Cover crops help reduce soil erosion

Cover crops help reduce soil erosion

Cover crop acres in Ohio increased by over 360,469 acres from 2012-17. In 2012 Ohio farmers planted around 357,292 acres of cover crops. In 2017 they planted more than 717,759 acres.


Reflecting back over the 18 years I have worked at Holmes SWCD, I think of how some things change and how somethings aren’t all that much different.

Conserving our soils by implementing practices that reduce soil erosion and improve water quality has been and will continue to be a priority for Holmes Soil and Water Conservation District.

One of the things that has changed was the decision by Holmes SWCD board of supervisors to discontinue the no-till equipment rental program and replace it with a cover crop program. That was over 10 years ago.

This new program included setting up and coordinating an aerial seeding program as one way to increase cover crop acres in Holmes and surrounding counties. During those 10 years, 26,755 acres of cover crops were applied by the yellow planes you may have seen flying low over soybean fields in the fall.

The program resulted in a total of 42,886 acres of cover crops including all methods of application. The wisdom and foresight of that decision is proven by these results. The increase of articles and organizations promoting cover crops as the next step to no-till in reducing soil erosion and improving water quality is another indicator of the vision of that decision that was made 10 years ago.

According to a recent Ohio Farmer article reporting on the 2017 Census of Agriculture, there has been a significant increase in cover crop acres in the last five years. Cover crop acres in Ohio increased by over 360,469 acres from 2012-17. In 2012 Ohio farmers planted around 357,292 acres of cover crops. In 2017 they planted over 717,759 acres.

That is a 101 percent increase, ranking Ohio in the top-10 states. Nationwide, farmers planted 10 million acres in 2012 and over 15 million acres in 2017. That’s about a 50 percent increase. Farmers are recognizing cover crops can help the performance of their cropping system by reducing erosion and improving soil health.

Adding cover crops to many cropping systems may reduce valuable top-soil loss by more than 1 ton per acre per year, resulting in water quality improvement as well.

We are headed in the right direction, but we need to increase cover crop acres even faster. Those 717,759 acres of cover crops represent only 7 percent of Ohio’s cropland acreage. The increased erosion and soil loss caused by the frequency of intense rain events and the public demand for improved water quality are a reality. Planning and action to increase cover crop acres are a big part of the solution to address this reality.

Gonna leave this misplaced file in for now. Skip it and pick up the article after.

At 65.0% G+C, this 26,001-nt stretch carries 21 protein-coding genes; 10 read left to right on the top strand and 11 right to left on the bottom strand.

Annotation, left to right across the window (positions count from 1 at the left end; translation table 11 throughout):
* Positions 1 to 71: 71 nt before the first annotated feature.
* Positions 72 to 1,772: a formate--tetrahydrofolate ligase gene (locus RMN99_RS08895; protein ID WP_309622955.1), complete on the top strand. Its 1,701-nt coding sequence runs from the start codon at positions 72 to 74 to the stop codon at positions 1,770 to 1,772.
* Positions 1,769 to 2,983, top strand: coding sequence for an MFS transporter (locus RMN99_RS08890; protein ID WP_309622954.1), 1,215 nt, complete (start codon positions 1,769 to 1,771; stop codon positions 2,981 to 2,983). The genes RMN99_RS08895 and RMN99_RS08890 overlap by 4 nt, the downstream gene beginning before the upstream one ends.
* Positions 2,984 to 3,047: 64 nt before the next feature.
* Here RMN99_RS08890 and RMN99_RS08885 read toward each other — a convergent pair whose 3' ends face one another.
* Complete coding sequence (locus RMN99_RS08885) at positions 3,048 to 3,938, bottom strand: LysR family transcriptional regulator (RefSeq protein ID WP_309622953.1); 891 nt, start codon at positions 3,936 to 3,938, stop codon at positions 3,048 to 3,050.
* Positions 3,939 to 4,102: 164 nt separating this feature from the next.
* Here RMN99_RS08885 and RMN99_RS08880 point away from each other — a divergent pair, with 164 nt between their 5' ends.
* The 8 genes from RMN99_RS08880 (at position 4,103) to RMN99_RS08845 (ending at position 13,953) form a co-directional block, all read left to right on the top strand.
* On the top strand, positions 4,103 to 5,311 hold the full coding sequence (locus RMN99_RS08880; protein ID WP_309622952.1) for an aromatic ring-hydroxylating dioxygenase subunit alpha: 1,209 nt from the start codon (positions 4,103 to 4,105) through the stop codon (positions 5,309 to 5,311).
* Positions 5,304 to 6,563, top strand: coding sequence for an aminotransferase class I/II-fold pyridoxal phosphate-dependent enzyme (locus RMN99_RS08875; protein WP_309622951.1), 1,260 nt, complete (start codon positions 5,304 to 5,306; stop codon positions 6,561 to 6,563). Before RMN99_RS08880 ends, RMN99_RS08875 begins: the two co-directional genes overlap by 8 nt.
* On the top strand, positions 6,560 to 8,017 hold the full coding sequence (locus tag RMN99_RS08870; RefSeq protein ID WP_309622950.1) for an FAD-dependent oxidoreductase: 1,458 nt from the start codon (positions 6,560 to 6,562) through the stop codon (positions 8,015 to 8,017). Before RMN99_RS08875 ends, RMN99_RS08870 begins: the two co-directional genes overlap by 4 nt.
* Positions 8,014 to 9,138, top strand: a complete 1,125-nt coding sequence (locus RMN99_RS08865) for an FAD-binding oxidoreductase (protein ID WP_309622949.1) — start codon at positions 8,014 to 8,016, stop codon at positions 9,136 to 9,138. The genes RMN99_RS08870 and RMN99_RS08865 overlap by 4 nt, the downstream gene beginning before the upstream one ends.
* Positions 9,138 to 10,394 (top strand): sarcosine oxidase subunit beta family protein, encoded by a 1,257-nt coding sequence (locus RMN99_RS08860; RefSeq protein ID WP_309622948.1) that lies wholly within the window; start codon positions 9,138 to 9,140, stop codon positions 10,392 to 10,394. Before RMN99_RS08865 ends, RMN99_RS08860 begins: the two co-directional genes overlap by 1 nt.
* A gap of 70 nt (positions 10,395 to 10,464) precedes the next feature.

Adding cover crops to a cropping system requires planning. Consider a calendar approach, starting with a spring “to do” list.

First, order seed. Seeding may take place in the fall, but the demand for seed requires placing orders in the spring. Rye is going to be in short supply this year because of a very wet fall in Canada, a major supplier of seed.

Second, terminate last fall’s cover crop to plant into this spring.

Third, get on the schedule for aerial applicators, custom applicators, or plan equipment and labor to get cover crops seeded as quickly as possible.

Fourth, sign up for cost share programs.

In my next column I will write about a cover crop plan and check list for the rest of the year.

This will be the 11th year for the Holmes SWCD cover crop program. Holmes SWCD will again coordinate an aerial program as an option for your cover crop system, but the cost share program includes other methods of application such as broadcast, drill and inter-seeding.

We can provide you with information about which seeding method best fits your cropping system. The aerial seeding is exciting but may not be a good fit for your operation. Muskingum Watershed Conservancy District is continuing to fund cost-share for cover crops. The base cost share will be $12 an acre. This will be the second year for a pilot project in Holmes and Coshocton counties. If your acres rank high enough, they may qualify for up to $20 an acre. If you have not seeded cover crops in the past, you may be eligible for $15 cost share.

Join in the effort to increase cover crop acres in Ohio this year. Give Holmes SWCD a call at 330-674-SWCD to assist you with adding cover crops to your operation and sign up for this year’s cover crop program now through June.

You will be doing your part to increase cover crop acres in Holmes County and Ohio. The result will be soil conservation and improved water quality. We can all benefit from that.

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